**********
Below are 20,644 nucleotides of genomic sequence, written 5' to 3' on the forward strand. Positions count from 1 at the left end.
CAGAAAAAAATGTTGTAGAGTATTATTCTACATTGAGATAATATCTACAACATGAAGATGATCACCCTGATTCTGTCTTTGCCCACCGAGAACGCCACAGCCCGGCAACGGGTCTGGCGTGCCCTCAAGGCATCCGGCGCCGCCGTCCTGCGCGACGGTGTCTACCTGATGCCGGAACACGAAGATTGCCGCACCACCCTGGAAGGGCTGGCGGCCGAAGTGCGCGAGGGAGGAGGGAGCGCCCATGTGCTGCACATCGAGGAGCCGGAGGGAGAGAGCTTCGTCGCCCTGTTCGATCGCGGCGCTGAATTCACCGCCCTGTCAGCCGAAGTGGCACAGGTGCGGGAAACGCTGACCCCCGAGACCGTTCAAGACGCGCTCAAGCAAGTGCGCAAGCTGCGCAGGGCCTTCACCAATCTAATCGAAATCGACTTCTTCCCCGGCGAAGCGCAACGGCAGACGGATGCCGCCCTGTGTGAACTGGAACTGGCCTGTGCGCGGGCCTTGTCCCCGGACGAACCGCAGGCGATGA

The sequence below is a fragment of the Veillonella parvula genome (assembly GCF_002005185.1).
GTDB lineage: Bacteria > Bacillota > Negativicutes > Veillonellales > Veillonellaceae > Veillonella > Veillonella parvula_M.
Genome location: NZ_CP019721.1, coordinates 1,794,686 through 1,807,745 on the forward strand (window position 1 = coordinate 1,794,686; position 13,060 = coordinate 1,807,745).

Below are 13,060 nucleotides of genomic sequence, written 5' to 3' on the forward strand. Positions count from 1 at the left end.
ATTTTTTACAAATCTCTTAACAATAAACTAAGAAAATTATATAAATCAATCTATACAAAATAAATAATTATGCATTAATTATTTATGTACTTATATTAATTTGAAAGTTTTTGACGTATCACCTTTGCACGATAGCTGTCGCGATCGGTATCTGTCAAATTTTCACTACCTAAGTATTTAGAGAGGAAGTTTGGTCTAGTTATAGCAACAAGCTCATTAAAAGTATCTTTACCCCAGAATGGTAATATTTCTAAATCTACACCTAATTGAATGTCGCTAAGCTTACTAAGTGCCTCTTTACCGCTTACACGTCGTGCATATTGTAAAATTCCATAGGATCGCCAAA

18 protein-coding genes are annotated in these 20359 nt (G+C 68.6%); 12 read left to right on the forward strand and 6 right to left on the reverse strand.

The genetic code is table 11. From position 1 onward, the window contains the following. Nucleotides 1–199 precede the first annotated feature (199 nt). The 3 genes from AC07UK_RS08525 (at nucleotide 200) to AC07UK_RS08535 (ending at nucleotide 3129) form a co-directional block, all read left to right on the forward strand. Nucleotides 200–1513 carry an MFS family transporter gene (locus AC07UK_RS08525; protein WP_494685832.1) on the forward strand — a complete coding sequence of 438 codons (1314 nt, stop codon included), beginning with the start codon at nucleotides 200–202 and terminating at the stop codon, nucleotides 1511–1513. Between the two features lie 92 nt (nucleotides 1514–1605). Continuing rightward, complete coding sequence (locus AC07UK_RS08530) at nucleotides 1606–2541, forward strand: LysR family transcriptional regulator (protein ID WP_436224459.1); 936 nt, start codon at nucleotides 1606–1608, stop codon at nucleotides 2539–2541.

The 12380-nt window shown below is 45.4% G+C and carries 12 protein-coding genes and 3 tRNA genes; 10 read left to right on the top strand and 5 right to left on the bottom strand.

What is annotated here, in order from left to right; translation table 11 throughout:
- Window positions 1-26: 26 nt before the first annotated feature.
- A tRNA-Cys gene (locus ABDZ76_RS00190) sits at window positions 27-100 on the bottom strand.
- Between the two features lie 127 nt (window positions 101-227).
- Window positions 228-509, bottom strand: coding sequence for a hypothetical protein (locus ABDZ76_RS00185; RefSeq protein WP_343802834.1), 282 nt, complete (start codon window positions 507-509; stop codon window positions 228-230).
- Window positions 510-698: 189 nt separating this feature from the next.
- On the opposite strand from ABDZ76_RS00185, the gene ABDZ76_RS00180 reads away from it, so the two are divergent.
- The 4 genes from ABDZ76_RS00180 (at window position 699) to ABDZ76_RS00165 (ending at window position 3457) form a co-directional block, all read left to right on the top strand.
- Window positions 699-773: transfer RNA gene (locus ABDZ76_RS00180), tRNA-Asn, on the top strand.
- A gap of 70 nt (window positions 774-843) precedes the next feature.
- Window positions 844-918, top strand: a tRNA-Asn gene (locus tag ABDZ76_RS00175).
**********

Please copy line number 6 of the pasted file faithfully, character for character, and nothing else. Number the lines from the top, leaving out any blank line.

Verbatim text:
Below are 13,060 nucleotides of genomic sequence, written 5' to 3' on the forward strand. Positions count from 1 at the left end.